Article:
When Nicholson first went to Mexico, I think that's were it was, the files were soft as butter. That may have changed but the Nicholson reputation for quality has been permanently damaged, even if the quality may have come back. No one said all foreign made files are garbage, I like Simmonds also.

Mcgyver
07-03-2015, 03:37 PM
No one said all foreign made files are garbage,

agreed, the Swiss have managed to eek out the odd good one over the years. :)

outtathegame
07-03-2015, 05:30 PM
Yes. I thought we were talking about American pattern type. An esoteric fact, Grobet-Vallorbe (Swiss) do make American pattern files too. Their terminology is slightly different, though, and they are officially classified as "Engineer's Files" instead of "American Pattern." Can't say I've used one, but they are available in the States through Artco (http://www.artcotools.com/american-pattern-files/). My uses do not warrant such discerning artisanship ;)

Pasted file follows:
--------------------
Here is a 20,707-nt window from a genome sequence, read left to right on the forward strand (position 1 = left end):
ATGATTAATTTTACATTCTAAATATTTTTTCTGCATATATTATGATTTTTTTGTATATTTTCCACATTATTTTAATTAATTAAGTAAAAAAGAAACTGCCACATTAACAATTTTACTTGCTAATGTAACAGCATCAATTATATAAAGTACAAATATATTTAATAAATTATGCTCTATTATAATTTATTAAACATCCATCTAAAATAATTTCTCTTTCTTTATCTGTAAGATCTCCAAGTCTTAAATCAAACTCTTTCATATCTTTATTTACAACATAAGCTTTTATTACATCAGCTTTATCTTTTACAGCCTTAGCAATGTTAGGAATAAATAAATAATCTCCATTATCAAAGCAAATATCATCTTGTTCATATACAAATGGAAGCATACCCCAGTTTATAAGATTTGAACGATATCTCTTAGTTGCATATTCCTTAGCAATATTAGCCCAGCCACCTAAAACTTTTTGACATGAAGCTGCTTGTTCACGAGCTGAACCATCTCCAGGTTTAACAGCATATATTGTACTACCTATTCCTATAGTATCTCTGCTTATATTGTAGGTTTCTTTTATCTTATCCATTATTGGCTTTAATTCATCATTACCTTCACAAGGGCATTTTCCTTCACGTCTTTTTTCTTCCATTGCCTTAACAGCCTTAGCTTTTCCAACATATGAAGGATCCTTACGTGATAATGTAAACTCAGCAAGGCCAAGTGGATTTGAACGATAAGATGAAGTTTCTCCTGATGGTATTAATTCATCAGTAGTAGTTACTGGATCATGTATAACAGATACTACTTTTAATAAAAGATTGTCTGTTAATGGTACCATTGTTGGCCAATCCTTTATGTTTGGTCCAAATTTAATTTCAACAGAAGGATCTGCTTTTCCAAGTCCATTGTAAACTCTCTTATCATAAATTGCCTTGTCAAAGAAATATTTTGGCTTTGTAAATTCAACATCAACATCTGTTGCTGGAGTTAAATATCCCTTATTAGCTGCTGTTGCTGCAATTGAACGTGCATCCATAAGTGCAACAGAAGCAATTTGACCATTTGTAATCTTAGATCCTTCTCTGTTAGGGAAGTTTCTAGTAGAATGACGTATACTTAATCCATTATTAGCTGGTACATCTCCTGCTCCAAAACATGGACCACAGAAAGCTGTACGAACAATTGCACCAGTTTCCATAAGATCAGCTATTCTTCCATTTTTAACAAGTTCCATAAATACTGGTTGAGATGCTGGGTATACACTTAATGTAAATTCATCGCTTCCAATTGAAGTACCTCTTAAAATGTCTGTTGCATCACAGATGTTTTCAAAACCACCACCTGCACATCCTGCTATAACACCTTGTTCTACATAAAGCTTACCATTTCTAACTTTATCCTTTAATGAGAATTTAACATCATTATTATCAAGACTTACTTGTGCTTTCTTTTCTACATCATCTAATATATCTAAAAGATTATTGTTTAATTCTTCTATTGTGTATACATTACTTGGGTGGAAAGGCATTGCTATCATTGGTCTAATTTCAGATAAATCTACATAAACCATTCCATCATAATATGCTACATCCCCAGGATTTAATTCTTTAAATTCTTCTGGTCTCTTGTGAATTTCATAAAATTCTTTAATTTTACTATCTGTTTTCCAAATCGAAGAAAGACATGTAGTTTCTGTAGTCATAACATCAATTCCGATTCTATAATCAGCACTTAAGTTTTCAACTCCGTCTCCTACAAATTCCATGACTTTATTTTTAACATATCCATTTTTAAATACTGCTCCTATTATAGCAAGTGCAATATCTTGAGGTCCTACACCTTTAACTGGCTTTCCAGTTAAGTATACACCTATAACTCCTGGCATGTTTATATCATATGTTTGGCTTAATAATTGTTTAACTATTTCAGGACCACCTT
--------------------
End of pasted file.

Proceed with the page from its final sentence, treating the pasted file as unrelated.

radkins
07-03-2015, 05:47 PM
When Nicholson first went to Mexico, I think that's were it was, the files were soft as butter. That may have changed but the Nicholson reputation for quality has been permanently damaged, even if the quality may have come back. No one said all foreign made files are garbage, I like Simmonds also.


And that's the difference! I suppose as long as they are used mostly on soft steel they should do ok but the imports I have didn't last nearly as long when used on harder steels -big difference actually.



Thank you, Mike! The pamphlet has good information in it.